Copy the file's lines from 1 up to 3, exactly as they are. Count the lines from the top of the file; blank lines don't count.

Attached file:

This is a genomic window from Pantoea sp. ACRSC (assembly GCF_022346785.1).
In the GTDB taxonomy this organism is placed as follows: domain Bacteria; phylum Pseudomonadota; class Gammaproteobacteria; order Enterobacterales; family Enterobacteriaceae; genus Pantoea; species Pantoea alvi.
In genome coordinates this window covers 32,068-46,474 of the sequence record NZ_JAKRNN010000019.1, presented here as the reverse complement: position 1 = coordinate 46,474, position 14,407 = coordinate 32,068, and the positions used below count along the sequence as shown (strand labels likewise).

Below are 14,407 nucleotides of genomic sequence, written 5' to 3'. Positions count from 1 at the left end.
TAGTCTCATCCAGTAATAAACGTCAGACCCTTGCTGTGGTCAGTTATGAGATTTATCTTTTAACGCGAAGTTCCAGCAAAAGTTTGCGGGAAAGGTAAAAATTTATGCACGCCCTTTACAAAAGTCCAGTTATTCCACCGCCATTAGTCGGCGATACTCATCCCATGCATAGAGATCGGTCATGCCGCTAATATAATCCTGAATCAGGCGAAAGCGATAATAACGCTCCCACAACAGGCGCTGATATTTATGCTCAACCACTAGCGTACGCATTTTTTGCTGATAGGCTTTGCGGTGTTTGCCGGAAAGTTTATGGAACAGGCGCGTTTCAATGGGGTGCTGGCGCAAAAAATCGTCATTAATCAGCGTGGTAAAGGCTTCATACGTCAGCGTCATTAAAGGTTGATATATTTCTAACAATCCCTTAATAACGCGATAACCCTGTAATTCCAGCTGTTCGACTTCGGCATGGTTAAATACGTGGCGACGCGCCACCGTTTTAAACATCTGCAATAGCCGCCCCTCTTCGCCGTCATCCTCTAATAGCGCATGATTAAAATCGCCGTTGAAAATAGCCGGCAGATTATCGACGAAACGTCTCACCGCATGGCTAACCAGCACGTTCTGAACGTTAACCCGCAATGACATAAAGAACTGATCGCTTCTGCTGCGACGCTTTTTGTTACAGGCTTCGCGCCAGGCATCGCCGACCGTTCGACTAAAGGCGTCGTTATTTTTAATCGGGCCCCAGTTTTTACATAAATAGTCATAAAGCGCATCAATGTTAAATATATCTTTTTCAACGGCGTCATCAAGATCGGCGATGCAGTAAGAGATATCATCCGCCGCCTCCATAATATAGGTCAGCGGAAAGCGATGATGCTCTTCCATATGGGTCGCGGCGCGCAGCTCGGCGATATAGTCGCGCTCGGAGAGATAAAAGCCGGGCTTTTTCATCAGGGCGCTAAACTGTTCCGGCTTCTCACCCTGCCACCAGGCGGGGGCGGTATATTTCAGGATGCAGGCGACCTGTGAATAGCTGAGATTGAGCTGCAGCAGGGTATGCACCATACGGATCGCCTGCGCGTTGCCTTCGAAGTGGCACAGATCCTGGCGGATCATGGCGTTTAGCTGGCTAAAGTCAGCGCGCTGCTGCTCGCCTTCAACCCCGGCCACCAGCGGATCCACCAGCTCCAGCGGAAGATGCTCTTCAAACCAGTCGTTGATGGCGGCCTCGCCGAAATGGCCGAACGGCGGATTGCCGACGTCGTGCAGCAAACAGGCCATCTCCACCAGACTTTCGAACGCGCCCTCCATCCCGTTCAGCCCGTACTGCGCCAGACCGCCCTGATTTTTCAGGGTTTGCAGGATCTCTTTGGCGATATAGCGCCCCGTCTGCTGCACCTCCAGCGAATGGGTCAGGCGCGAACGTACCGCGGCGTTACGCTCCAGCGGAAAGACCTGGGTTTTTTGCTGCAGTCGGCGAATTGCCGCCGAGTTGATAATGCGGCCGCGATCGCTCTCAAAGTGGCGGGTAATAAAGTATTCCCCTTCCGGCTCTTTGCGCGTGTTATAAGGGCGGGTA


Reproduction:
This is a genomic window from Pantoea sp. ACRSC (assembly GCF_022346785.1).
In the GTDB taxonomy this organism is placed as follows: domain Bacteria; phylum Pseudomonadota; class Gammaproteobacteria; order Enterobacterales; family Enterobacteriaceae; genus Pantoea; species Pantoea alvi.
In genome coordinates this window covers 32,068-46,474 of the sequence record NZ_JAKRNN010000019.1, presented here as the reverse complement: position 1 = coordinate 46,474, position 14,407 = coordinate 32,068, and the positions used below count along the sequence as shown (strand labels likewise).